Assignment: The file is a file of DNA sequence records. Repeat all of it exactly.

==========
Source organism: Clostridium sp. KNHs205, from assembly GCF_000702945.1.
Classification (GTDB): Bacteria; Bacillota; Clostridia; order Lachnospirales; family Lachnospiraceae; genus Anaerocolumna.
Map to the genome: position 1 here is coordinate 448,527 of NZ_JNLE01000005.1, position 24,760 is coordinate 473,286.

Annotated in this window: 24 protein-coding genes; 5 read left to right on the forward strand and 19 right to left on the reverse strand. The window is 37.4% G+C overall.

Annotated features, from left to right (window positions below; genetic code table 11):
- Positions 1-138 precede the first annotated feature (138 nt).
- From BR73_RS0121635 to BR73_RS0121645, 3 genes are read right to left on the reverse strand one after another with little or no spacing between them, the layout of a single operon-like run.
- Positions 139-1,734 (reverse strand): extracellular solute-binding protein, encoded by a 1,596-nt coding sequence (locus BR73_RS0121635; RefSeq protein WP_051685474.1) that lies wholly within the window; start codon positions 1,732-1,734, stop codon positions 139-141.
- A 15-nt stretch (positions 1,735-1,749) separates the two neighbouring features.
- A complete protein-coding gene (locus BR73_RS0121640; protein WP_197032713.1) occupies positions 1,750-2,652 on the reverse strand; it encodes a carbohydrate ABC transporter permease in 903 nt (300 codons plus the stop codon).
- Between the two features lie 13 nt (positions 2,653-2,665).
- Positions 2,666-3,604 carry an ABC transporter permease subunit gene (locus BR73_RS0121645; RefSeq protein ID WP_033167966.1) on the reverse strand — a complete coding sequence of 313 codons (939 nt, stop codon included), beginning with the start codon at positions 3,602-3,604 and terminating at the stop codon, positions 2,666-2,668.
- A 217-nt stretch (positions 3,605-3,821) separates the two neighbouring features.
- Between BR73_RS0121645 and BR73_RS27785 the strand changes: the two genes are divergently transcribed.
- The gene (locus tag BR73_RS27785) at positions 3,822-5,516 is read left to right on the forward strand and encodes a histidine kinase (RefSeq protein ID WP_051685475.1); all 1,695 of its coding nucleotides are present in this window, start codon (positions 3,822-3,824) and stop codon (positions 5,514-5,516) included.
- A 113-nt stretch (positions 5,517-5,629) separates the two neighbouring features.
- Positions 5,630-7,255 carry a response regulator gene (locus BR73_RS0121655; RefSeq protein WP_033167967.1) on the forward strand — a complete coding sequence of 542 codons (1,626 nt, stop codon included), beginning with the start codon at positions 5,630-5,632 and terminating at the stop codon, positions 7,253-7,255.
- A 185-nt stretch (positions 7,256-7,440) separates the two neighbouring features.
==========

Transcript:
Source organism: Clostridium sp. KNHs205, from assembly GCF_000702945.1.
Classification (GTDB): Bacteria; Bacillota; Clostridia; order Lachnospirales; family Lachnospiraceae; genus Anaerocolumna.
Map to the genome: position 1 here is coordinate 448,527 of NZ_JNLE01000005.1, position 24,760 is coordinate 473,286.

Annotated in this window: 24 protein-coding genes; 5 read left to right on the forward strand and 19 right to left on the reverse strand. The window is 37.4% G+C overall.

Annotated features, from left to right (window positions below; genetic code table 11):
- Positions 1-138 precede the first annotated feature (138 nt).
- From BR73_RS0121635 to BR73_RS0121645, 3 genes are read right to left on the reverse strand one after another with little or no spacing between them, the layout of a single operon-like run.
- Positions 139-1,734 (reverse strand): extracellular solute-binding protein, encoded by a 1,596-nt coding sequence (locus BR73_RS0121635; RefSeq protein WP_051685474.1) that lies wholly within the window; start codon positions 1,732-1,734, stop codon positions 139-141.
- A 15-nt stretch (positions 1,735-1,749) separates the two neighbouring features.
- A complete protein-coding gene (locus BR73_RS0121640; protein WP_197032713.1) occupies positions 1,750-2,652 on the reverse strand; it encodes a carbohydrate ABC transporter permease in 903 nt (300 codons plus the stop codon).
- Between the two features lie 13 nt (positions 2,653-2,665).
- Positions 2,666-3,604 carry an ABC transporter permease subunit gene (locus BR73_RS0121645; RefSeq protein ID WP_033167966.1) on the reverse strand — a complete coding sequence of 313 codons (939 nt, stop codon included), beginning with the start codon at positions 3,602-3,604 and terminating at the stop codon, positions 2,666-2,668.
- A 217-nt stretch (positions 3,605-3,821) separates the two neighbouring features.
- Between BR73_RS0121645 and BR73_RS27785 the strand changes: the two genes are divergently transcribed.
- The gene (locus tag BR73_RS27785) at positions 3,822-5,516 is read left to right on the forward strand and encodes a histidine kinase (RefSeq protein ID WP_051685475.1); all 1,695 of its coding nucleotides are present in this window, start codon (positions 3,822-3,824) and stop codon (positions 5,514-5,516) included.
- A 113-nt stretch (positions 5,517-5,629) separates the two neighbouring features.
- Positions 5,630-7,255 carry a response regulator gene (locus BR73_RS0121655; RefSeq protein WP_033167967.1) on the forward strand — a complete coding sequence of 542 codons (1,626 nt, stop codon included), beginning with the start codon at positions 5,630-5,632 and terminating at the stop codon, positions 7,253-7,255.
- A 185-nt stretch (positions 7,256-7,440) separates the two neighbouring features.